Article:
Residents lined up in long queues across New Delhi neighbourhoods, where a total of 14.6 million voters are registered to cast ballots
Voting began for a crucial state election in India's capital on Saturday with Prime Minister Narendra Modi's Hindu nationalist party trying to regain power after a 22-year gap and major victories in a national vote.
Residents lined up in long queues across New Delhi neighbourhoods, where a total of 14.6 million voters are registered to cast ballots. Results will be declared on Tuesday.
The polls pit Modi's Bharatiya Janata Party against the incumbent Aam Aadmi Party, or "common man's" party, whose pro-poor policies have focused on fixing state-run schools and providing free health care and bus fares for women during the five years in power.
The BJP campaign has reopened old wounds in the Hindu-Muslim divide and treats the election as a referendum on nearly two months of protests across India against a new citizenship law that excludes Muslims.
The law fast-tracks naturalization for non-Muslim migrants from neighbouring Pakistan, Bangladesh and Afghanistan who are living in the country illegally. Modi's BJP also hopes to garner Hindu votes for ending semi-autonomy of Muslim-majority Kashmir last summer and turning the disputed region into two federally governed territories amid security lockdown.
Both of those actions have won him praise from supporters but little reward at the polls. BJP lost two important state elections last year.
"They (BJP) must be given a jolt. We are poor, but we are also humans. They only talk about divisions," said Shabnam Mukhtar, a housewife at Shaheen Bagh, a working-class neighbourhood where Muslim women have staged a sit-in for two months to protest the citizenship law.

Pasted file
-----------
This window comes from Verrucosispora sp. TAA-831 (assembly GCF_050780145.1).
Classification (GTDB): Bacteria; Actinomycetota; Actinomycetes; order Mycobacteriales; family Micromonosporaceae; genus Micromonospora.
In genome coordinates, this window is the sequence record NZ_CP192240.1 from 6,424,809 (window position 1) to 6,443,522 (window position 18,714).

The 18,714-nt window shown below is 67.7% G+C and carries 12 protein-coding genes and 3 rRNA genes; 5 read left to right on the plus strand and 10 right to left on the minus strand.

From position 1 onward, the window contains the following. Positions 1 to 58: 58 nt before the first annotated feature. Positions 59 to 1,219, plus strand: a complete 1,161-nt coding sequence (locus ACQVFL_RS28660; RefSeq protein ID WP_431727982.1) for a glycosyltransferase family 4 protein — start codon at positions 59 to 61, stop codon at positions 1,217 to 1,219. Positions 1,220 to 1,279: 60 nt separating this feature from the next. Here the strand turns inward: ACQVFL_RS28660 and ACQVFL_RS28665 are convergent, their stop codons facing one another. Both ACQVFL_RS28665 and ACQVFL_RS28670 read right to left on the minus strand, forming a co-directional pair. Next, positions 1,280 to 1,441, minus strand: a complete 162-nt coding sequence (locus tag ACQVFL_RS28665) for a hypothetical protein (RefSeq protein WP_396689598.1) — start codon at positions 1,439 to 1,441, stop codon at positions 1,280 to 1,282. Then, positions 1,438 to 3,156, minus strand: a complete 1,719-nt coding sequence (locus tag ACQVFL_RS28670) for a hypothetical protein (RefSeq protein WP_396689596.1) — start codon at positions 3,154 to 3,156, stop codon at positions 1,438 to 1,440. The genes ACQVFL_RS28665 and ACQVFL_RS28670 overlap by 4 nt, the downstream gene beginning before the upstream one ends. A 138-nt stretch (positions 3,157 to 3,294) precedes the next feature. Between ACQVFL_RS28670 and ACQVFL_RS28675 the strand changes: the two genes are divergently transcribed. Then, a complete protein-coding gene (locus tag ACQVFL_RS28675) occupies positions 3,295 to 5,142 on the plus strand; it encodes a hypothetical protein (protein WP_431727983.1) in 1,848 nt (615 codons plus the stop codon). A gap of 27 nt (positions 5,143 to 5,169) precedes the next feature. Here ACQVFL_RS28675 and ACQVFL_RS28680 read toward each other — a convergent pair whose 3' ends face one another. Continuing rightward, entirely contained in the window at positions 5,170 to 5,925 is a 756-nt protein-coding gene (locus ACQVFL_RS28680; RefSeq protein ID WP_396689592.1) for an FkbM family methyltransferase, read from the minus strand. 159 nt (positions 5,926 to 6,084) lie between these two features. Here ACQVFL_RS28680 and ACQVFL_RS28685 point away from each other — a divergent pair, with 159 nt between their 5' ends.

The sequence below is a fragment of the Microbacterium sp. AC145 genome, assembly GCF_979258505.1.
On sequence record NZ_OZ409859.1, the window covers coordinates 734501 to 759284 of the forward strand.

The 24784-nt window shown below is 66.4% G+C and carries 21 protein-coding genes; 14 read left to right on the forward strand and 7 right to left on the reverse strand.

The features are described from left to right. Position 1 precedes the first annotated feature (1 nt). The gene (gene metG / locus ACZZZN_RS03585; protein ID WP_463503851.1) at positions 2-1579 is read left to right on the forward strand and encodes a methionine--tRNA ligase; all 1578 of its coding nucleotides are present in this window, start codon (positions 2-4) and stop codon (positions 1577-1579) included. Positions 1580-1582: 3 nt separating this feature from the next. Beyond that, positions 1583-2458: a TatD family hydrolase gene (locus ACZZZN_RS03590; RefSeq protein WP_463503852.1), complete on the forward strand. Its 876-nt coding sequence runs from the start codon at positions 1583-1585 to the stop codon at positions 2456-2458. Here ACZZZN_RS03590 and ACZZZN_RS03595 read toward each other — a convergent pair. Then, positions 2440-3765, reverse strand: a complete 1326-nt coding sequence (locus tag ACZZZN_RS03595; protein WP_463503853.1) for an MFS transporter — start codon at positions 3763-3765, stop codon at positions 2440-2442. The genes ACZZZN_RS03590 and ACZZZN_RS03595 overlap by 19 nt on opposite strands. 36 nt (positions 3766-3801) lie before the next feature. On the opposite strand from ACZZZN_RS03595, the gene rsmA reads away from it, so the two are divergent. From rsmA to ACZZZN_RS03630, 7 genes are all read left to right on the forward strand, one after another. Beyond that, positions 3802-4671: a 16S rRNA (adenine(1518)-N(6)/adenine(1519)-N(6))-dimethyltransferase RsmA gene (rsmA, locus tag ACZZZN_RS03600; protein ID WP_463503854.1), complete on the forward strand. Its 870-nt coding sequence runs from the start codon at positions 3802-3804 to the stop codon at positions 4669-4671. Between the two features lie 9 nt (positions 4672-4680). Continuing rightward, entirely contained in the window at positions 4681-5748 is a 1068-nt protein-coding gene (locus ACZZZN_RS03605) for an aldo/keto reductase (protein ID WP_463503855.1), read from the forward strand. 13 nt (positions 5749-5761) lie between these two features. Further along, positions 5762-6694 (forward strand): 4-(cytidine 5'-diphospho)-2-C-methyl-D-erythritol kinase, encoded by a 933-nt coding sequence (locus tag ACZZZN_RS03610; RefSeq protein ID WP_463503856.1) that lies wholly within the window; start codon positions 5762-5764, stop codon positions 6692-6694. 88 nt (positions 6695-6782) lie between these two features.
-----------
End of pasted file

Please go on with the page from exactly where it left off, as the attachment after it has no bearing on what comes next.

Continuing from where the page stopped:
Ehtashamul Haque, a businessman, said the Aam Aadmi Party "only has development on their mind" in comparison to the BJP.
"People should vote for development," he said.
Surveys by television news channels have predicted a clear victory for the Aam Admi Party in the 70-member state assembly. The Congress, a distant third party, has run a lacklustre campaign and is expected to fare poorly.
During the campaigning, BJP members called for violence against minority Muslims by invoking the spectre of archenemy Pakistan. Critics have called the incendiary religious appeals a tactic by BJP to divert attention from the sluggish economy, which expanded at a 4.5% annual pace in the last quarter, its slowest rate since mid-2018.
A win would be hugely symbolic and likely to embolden Modi and his party to pursue a pro-Hindu agenda with vigour, while a loss could dent Modi's charisma.
Modi's BJP was voted out of power in New Delhi in 1998 by the Congress party, which had run the government for 15 years. In the 2015 elections, the Aam Admi Party won a landslide victory by capturing 67 of 70 seats. The BJP could win only three seats despite winning the 2014 national elections.